Scottsdale, Arizona, Oct. 25, 2013 (GLOBE NEWSWIRE) -- Provista Diagnostics, Inc., a leading molecular diagnostics
company focused on developing and commercializing proprietary
diagnostic, prognostic and predictive tests for cancers affecting
women, has licensed a series of biomarker technologies developed by
researchers at the Biodesign Institute of Arizona State University.
Provista will evaluate the technologies for use in the early
detection of breast cancer, ovarian cancer and HPV.
Biomarkers are substances within the body that indicate the
presence of a disease before the individual shows other symptoms.
Researchers in the Virginia G. Piper Center for Personalized
Diagnostics at the Biodesign Institute at ASU are working to
identify and test new biomarkers for a wide range of conditions
based on individual patient profiles. The technologies licensed by
Provista were primarily developed in the labs of professors Joshua
LaBaer and Karen Anderson.
"Provista is working to develop oncology-related
diagnostics in areas of significant unmet need," said Dr. David E.
Reese, Provista's President and Chief Executive Officer. "We are
very familiar with the excellent research being done at ASU in this
area, as both Drs. LaBaer and Anderson are members of our
Scientific Advisory Board. We look forward to testing these
technologies together with our own proprietary assays to determine
both clinical and market viability."
Early detection of cancer significantly improves treatment
outcomes and survivability. When ovarian cancer is diagnosed at an
early stage, the five-year survival rate is about 94 percent.
However, less than one in five cases is detected in an early stage,
because symptoms are typically minimal and invasive surgery is
required for diagnosis. To date, no screening biomarkers are
recommended for the general population in detecting ovarian
Breast cancer remains a common and devastating health problem,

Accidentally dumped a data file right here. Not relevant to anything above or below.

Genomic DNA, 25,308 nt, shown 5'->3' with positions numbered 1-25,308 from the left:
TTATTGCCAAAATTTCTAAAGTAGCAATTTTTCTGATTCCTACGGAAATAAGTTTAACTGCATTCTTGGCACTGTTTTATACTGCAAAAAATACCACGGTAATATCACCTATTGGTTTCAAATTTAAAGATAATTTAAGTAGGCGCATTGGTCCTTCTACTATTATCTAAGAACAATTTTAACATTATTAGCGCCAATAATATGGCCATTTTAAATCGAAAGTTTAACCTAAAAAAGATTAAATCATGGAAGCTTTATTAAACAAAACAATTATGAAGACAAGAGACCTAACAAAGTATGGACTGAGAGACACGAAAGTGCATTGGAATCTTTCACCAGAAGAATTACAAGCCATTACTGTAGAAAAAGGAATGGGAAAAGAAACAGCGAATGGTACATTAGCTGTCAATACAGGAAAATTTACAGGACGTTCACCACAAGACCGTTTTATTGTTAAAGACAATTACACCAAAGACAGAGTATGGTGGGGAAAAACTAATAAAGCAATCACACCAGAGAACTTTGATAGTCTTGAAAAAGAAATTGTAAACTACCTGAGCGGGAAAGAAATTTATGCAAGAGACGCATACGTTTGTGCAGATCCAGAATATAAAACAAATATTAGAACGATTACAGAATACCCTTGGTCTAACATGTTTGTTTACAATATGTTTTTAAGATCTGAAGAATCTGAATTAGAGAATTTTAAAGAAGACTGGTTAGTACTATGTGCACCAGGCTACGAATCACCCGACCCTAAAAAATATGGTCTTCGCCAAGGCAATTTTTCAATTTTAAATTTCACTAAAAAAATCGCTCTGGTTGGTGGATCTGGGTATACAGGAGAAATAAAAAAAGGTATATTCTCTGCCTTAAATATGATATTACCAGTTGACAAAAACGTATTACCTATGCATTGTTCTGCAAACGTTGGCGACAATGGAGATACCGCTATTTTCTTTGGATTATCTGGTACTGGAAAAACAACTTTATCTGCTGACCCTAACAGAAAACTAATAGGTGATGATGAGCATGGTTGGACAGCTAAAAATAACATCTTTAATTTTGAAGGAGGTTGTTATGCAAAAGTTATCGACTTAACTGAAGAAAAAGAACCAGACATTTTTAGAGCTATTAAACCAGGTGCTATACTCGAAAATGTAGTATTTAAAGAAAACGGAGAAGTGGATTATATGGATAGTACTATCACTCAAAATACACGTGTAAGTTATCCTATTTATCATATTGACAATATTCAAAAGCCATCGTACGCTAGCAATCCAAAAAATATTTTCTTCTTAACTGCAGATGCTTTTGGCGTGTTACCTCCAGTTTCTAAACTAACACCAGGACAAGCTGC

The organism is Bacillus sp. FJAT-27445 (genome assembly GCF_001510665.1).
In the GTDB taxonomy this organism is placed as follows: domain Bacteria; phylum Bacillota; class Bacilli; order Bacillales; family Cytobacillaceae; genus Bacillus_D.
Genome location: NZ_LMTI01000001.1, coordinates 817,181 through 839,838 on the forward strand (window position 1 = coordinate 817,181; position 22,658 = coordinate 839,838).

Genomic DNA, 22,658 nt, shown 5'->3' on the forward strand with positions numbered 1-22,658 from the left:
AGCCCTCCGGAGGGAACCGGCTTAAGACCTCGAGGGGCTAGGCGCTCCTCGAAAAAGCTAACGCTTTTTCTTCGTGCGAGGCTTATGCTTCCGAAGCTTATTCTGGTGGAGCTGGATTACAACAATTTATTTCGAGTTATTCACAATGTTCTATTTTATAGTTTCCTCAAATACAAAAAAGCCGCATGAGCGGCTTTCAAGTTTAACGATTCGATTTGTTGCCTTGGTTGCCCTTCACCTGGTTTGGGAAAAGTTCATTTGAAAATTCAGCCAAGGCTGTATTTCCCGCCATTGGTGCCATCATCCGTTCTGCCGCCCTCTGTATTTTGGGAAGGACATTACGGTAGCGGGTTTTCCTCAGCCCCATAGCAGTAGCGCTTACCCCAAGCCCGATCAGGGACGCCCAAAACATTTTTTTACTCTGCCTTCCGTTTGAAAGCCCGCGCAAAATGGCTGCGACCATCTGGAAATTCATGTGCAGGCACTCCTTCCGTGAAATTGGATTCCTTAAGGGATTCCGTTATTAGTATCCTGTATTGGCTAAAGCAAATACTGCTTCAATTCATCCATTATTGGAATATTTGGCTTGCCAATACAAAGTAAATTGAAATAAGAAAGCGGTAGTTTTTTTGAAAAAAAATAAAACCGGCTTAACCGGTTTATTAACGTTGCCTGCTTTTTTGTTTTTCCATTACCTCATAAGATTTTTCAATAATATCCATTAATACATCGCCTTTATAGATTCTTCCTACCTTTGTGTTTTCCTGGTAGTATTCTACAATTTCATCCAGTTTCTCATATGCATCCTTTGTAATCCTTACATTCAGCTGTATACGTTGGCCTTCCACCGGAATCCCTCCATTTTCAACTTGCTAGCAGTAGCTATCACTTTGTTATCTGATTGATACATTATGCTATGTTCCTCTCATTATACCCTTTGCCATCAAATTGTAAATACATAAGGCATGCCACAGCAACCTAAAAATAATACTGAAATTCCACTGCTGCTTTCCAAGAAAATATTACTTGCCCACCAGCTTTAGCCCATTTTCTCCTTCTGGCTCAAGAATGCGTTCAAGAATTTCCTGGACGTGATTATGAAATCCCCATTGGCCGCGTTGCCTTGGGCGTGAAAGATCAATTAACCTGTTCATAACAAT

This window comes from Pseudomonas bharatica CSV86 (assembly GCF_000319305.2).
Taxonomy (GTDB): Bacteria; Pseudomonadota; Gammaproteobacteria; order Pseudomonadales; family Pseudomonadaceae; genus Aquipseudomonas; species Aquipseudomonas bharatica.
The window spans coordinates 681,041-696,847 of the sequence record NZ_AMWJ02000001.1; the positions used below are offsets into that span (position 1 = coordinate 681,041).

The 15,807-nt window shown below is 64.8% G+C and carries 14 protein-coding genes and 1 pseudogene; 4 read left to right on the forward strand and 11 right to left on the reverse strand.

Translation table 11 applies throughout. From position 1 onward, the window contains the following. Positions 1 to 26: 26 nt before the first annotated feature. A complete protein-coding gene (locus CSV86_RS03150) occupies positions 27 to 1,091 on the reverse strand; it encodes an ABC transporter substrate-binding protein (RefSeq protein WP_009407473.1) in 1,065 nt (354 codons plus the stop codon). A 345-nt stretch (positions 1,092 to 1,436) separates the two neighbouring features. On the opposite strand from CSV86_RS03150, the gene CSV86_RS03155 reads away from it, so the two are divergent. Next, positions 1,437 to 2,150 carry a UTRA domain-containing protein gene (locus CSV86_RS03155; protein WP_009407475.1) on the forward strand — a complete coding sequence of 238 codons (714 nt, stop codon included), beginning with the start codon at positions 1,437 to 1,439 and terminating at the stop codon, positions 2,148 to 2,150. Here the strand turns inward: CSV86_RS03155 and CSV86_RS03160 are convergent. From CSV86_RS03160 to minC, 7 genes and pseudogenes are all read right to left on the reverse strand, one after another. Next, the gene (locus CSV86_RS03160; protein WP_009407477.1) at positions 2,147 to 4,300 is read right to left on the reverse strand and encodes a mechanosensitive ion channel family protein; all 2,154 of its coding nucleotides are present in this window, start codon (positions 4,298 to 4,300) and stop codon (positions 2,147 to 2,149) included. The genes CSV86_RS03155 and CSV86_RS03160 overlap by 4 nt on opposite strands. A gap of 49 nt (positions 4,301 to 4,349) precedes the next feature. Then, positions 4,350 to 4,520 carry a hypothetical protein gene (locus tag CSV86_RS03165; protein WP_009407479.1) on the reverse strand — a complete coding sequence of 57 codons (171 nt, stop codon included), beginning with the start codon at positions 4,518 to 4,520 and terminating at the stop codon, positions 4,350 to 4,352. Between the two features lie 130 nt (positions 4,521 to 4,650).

despite recent advances in early detection and treatment. The
disease will strike almost one in eight U.S. women over her
lifetime, according to the American Cancer Society.
"With the advent of molecularly-targeted therapeutics,
biomarkers that are associated with biological subtypes of cancer
may be useful for predicting responses to therapeutic
interventions," said Joshua LaBaer, director of the Virginia G.
Piper Center for Personalized Diagnostics at the Biodesign
Institute at ASU. "If we can significantly advance the early
detection of these cancers, we can save thousands of lives each
The Virginia G. Piper Center for Personalized Diagnostics - the
latest addition to the Biodesign Institute - was established with
an eye toward overcoming the health care challenges posed by
disease variance. The Center is developing new diagnostic tools to
pinpoint the molecular manifestations of disease based on
individual patient profiles. The strategy promises not only to
improve therapeutic care, but also to greatly reduce treatment
costs by allowing for early disease detection.
The licensing agreement was brokered by Arizona Technology
Enterprises (AzTE), ASU's technology transfer organization. ASU,
through the activities of AzTE, is annually one of the
top-performing U.S. universities in terms of intellectual property
inputs (inventions disclosed by ASU researchers) and outputs
(licensing deals and start-ups) relative to the size of the
university's research enterprise. Start-up companies that have
licensed ASU IP have attracted almost $400 million in financing
from venture capital firms and other investors.